Garamba is situated in one of the most hostile areas in Africa. This is largely due to a challenging combination of highly armed poachers and various terrorist and guerrilla groups, all of whom view the wildlife in Garamba as a way of financially supporting their initiatives, through the ivory and bushmeat trade. The park also shares 200 km of its border with war-torn South Sudan. Our efforts are numerous, and their impacts transformational. Our rangers are regularly the only stabilising force in the region and the only lifeline for both wildlife and people. They not only risk their lives protecting elephants but are often the first and only responders to rescue or evacuate people affected by the Lord’s Resistance Army (LRA) and other militarised forces. Through our efforts, neighbouring communities are finally experiencing improved livelihoods and opportunity as peace and civility slowly return to this corner of the world again.
Garamba’s park rangers counter five different forces on a near daily basis:
Park rangers are mainly from the surrounding area and have undergone rigorous training by various experts. African Parks has in-house training facilitators to standardise law enforcement training programmes within the organisation, which has vastly enhanced rangers’ skillsets. Almost 70% of Garamba’s ranger force has undergone advanced tactical and investigative training, which includes improved handling of incidents, evidence collection, case handling, and the legal aspects of law enforcement. In addition, a paramedic was fully employed in 2017 and 14 of the rangers were provided with medic training, allowing management to deploy an emergency response team to incidents.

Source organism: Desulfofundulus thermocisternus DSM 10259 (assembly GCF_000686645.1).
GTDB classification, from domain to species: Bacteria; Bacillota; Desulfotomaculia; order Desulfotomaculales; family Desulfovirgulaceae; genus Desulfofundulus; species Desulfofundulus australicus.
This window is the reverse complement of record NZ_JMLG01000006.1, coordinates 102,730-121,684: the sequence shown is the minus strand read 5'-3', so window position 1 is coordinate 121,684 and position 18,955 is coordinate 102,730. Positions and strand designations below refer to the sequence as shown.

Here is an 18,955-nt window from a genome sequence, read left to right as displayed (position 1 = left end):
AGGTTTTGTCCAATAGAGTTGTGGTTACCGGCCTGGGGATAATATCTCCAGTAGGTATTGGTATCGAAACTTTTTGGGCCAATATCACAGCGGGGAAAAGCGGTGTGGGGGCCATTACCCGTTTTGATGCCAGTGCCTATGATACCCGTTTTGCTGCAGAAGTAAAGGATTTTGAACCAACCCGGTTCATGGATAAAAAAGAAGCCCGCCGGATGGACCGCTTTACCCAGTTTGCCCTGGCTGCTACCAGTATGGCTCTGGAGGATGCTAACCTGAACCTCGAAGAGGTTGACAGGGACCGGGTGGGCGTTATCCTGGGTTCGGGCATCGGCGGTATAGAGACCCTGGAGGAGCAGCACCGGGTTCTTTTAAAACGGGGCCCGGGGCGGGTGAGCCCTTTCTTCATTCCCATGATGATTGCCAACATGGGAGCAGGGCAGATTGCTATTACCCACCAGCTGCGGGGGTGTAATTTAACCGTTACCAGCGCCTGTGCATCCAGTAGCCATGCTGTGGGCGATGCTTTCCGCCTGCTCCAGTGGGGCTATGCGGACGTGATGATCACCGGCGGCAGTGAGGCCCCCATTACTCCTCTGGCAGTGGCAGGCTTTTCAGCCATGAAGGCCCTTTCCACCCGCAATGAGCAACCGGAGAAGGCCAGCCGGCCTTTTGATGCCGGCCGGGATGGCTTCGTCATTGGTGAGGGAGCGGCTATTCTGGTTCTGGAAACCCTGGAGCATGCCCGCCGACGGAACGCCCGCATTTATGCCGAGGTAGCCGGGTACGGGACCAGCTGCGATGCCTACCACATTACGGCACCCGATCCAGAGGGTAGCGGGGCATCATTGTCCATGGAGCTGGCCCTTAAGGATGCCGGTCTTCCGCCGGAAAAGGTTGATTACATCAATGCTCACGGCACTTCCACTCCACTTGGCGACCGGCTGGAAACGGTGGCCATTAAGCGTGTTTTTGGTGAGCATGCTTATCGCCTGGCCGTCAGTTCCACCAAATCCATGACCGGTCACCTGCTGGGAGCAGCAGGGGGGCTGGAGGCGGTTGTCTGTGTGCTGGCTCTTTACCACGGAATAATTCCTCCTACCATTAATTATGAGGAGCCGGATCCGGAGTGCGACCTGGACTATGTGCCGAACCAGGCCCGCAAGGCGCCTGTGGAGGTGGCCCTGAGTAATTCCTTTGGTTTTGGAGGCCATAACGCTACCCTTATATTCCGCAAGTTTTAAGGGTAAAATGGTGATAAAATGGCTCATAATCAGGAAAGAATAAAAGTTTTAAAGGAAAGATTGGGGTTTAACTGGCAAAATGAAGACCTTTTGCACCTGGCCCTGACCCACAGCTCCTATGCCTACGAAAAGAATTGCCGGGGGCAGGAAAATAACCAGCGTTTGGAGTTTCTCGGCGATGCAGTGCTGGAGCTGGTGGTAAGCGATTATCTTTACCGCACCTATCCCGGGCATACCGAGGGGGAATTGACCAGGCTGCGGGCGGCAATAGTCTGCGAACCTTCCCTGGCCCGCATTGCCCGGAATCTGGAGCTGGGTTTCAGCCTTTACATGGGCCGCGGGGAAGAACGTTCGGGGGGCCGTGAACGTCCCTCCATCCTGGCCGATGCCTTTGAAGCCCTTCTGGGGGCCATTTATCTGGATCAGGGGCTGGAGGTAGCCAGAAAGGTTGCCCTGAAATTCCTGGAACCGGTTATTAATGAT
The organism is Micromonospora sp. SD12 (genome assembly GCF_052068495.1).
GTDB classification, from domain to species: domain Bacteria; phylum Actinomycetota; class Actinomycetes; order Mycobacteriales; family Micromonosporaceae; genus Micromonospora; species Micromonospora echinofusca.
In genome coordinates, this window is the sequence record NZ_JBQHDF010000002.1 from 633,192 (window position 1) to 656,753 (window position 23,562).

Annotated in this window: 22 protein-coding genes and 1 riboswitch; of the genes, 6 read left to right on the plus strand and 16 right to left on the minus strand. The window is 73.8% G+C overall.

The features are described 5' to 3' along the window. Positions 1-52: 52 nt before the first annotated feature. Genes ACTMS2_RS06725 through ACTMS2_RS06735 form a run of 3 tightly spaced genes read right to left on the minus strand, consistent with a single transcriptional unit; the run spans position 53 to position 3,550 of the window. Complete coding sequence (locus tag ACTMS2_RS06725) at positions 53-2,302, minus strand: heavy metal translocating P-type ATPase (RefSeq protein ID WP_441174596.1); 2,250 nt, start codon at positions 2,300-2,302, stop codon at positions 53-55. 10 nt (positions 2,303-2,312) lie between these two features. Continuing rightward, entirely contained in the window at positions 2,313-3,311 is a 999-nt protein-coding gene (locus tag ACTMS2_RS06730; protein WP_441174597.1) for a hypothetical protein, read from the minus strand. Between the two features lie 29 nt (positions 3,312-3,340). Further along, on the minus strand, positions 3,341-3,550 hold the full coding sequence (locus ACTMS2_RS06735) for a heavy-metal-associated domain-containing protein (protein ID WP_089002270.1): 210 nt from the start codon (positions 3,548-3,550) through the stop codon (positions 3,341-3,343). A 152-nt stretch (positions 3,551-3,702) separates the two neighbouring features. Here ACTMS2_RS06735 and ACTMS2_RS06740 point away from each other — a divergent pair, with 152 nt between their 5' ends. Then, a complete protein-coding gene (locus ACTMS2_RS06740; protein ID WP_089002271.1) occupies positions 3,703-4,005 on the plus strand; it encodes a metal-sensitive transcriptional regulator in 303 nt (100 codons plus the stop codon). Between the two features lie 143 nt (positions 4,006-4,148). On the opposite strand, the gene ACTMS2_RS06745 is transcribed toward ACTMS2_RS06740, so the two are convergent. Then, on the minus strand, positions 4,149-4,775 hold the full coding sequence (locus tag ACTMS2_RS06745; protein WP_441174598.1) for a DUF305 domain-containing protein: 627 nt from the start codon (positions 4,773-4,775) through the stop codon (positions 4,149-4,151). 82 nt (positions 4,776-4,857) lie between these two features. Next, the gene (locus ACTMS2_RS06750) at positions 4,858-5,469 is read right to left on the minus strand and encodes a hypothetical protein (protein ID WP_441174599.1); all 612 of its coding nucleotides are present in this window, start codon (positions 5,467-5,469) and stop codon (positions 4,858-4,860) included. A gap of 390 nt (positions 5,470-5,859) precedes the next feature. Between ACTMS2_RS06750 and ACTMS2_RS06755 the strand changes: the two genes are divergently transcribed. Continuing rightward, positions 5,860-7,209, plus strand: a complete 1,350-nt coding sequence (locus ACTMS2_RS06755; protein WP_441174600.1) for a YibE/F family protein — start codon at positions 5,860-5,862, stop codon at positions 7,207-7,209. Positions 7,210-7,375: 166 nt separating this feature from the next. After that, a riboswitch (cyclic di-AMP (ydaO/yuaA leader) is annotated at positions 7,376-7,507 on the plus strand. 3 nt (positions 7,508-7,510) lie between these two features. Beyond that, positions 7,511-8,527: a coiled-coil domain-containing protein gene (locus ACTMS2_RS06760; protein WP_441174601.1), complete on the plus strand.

Significant numbers of rangers were recruited to step up anti-poaching efforts, and have undergone in-depth training on various law enforcement skills such as firearm handling, patrol methods, first aid, ambush and counter-ambush tactics, small unit tactics and day-night patrols. In 2017, the ranger team grew by 23%, patrol man-days doubled, and the aerial surveillance was constant compared to 2016.
Some of the best of Garamba’s rangers were selected to form a rapid reaction force. The rapid reaction force, based at the park headquarters, is on standby 24/7 and acts as a helicopter-borne force to be called out on short notice to support ranger teams deployed in the field. In addition, a fruitful collaboration with National Geographic and ESRI has rapidly enhanced the development of GIS to help combat poaching and illegal wildlife trade. Another unique relationship with the US Coast Guard Academy has enhanced the development of Remote Sensing for detecting changes in the Garamba landscape all of which greatly enhances the park’s law enforcement efforts. Their efforts have resulted in a dramatic decline in illegal activity; elephant poaching was down by 50% in 2017 compared to prior years.
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